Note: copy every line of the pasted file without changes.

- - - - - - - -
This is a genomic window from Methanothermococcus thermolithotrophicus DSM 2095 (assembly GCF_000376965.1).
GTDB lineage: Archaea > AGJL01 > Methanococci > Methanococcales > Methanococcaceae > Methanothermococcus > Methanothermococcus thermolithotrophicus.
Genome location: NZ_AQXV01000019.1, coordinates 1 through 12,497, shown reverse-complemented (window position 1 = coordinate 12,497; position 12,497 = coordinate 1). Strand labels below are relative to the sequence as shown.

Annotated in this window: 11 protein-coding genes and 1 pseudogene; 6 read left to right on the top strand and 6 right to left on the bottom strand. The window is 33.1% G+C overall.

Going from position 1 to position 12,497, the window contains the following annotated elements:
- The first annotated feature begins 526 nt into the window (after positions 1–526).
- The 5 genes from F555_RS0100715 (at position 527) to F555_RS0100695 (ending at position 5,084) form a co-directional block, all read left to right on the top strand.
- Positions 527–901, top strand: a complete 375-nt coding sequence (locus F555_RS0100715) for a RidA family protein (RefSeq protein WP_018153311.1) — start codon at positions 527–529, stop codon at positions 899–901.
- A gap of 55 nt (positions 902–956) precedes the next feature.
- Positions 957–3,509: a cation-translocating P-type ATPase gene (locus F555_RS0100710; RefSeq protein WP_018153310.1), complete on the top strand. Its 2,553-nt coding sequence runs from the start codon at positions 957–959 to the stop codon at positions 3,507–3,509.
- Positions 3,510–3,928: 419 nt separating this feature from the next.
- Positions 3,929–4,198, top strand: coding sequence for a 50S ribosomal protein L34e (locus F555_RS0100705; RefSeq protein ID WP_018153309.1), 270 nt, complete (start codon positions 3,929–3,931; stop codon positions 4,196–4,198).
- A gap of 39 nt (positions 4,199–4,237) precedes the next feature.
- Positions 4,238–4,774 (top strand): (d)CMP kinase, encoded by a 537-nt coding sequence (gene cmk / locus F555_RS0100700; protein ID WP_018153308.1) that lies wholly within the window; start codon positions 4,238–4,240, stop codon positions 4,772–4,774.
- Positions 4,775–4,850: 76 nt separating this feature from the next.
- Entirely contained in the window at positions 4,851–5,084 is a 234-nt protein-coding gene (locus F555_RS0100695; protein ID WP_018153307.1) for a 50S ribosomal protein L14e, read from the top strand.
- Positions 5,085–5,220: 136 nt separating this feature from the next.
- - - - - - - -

This is a genomic window from Methanothermococcus thermolithotrophicus DSM 2095 (assembly GCF_000376965.1).
GTDB lineage: Archaea > AGJL01 > Methanococci > Methanococcales > Methanococcaceae > Methanothermococcus > Methanothermococcus thermolithotrophicus.
Genome location: NZ_AQXV01000019.1, coordinates 1 through 12,497, shown reverse-complemented (window position 1 = coordinate 12,497; position 12,497 = coordinate 1). Strand labels below are relative to the sequence as shown.

Annotated in this window: 11 protein-coding genes and 1 pseudogene; 6 read left to right on the top strand and 6 right to left on the bottom strand. The window is 33.1% G+C overall.

Going from position 1 to position 12,497, the window contains the following annotated elements:
- The first annotated feature begins 526 nt into the window (after positions 1–526).
- The 5 genes from F555_RS0100715 (at position 527) to F555_RS0100695 (ending at position 5,084) form a co-directional block, all read left to right on the top strand.
- Positions 527–901, top strand: a complete 375-nt coding sequence (locus F555_RS0100715) for a RidA family protein (RefSeq protein WP_018153311.1) — start codon at positions 527–529, stop codon at positions 899–901.
- A gap of 55 nt (positions 902–956) precedes the next feature.
- Positions 957–3,509: a cation-translocating P-type ATPase gene (locus F555_RS0100710; RefSeq protein WP_018153310.1), complete on the top strand. Its 2,553-nt coding sequence runs from the start codon at positions 957–959 to the stop codon at positions 3,507–3,509.
- Positions 3,510–3,928: 419 nt separating this feature from the next.
- Positions 3,929–4,198, top strand: coding sequence for a 50S ribosomal protein L34e (locus F555_RS0100705; RefSeq protein ID WP_018153309.1), 270 nt, complete (start codon positions 3,929–3,931; stop codon positions 4,196–4,198).
- A gap of 39 nt (positions 4,199–4,237) precedes the next feature.
- Positions 4,238–4,774 (top strand): (d)CMP kinase, encoded by a 537-nt coding sequence (gene cmk / locus F555_RS0100700; protein ID WP_018153308.1) that lies wholly within the window; start codon positions 4,238–4,240, stop codon positions 4,772–4,774.
- Positions 4,775–4,850: 76 nt separating this feature from the next.
- Entirely contained in the window at positions 4,851–5,084 is a 234-nt protein-coding gene (locus F555_RS0100695; protein ID WP_018153307.1) for a 50S ribosomal protein L14e, read from the top strand.
- Positions 5,085–5,220: 136 nt separating this feature from the next.